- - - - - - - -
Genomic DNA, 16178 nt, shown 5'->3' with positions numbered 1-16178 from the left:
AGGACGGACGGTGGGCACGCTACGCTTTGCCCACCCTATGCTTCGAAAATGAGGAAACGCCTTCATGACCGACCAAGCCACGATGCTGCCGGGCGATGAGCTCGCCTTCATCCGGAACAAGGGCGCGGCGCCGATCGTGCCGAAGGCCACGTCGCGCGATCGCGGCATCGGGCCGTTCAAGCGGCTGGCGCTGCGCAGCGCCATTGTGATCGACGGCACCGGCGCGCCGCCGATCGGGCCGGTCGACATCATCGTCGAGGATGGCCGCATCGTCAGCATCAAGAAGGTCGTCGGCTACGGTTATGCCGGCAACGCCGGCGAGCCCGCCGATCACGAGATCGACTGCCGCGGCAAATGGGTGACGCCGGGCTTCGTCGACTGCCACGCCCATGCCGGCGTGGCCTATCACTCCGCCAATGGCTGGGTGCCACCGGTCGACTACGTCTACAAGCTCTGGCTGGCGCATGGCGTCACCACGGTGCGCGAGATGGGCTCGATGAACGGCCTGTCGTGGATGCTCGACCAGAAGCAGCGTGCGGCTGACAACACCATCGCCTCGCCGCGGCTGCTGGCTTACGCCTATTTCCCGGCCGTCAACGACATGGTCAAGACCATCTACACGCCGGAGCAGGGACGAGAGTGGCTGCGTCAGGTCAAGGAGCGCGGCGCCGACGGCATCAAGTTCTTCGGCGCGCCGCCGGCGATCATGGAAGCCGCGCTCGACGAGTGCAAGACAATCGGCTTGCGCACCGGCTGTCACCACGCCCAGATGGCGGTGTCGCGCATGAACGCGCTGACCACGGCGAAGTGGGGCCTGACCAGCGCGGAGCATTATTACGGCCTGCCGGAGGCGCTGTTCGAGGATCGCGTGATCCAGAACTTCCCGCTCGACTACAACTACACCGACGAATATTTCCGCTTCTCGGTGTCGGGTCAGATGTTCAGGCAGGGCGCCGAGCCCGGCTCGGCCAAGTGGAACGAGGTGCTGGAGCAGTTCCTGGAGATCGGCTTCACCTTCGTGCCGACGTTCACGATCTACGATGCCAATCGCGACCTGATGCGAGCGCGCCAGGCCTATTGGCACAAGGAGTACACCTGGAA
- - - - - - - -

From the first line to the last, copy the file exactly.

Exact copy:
Genomic DNA, 16178 nt, shown 5'->3' with positions numbered 1-16178 from the left:
AGGACGGACGGTGGGCACGCTACGCTTTGCCCACCCTATGCTTCGAAAATGAGGAAACGCCTTCATGACCGACCAAGCCACGATGCTGCCGGGCGATGAGCTCGCCTTCATCCGGAACAAGGGCGCGGCGCCGATCGTGCCGAAGGCCACGTCGCGCGATCGCGGCATCGGGCCGTTCAAGCGGCTGGCGCTGCGCAGCGCCATTGTGATCGACGGCACCGGCGCGCCGCCGATCGGGCCGGTCGACATCATCGTCGAGGATGGCCGCATCGTCAGCATCAAGAAGGTCGTCGGCTACGGTTATGCCGGCAACGCCGGCGAGCCCGCCGATCACGAGATCGACTGCCGCGGCAAATGGGTGACGCCGGGCTTCGTCGACTGCCACGCCCATGCCGGCGTGGCCTATCACTCCGCCAATGGCTGGGTGCCACCGGTCGACTACGTCTACAAGCTCTGGCTGGCGCATGGCGTCACCACGGTGCGCGAGATGGGCTCGATGAACGGCCTGTCGTGGATGCTCGACCAGAAGCAGCGTGCGGCTGACAACACCATCGCCTCGCCGCGGCTGCTGGCTTACGCCTATTTCCCGGCCGTCAACGACATGGTCAAGACCATCTACACGCCGGAGCAGGGACGAGAGTGGCTGCGTCAGGTCAAGGAGCGCGGCGCCGACGGCATCAAGTTCTTCGGCGCGCCGCCGGCGATCATGGAAGCCGCGCTCGACGAGTGCAAGACAATCGGCTTGCGCACCGGCTGTCACCACGCCCAGATGGCGGTGTCGCGCATGAACGCGCTGACCACGGCGAAGTGGGGCCTGACCAGCGCGGAGCATTATTACGGCCTGCCGGAGGCGCTGTTCGAGGATCGCGTGATCCAGAACTTCCCGCTCGACTACAACTACACCGACGAATATTTCCGCTTCTCGGTGTCGGGTCAGATGTTCAGGCAGGGCGCCGAGCCCGGCTCGGCCAAGTGGAACGAGGTGCTGGAGCAGTTCCTGGAGATCGGCTTCACCTTCGTGCCGACGTTCACGATCTACGATGCCAATCGCGACCTGATGCGAGCGCGCCAGGCCTATTGGCACAAGGAGTACACCTGGAA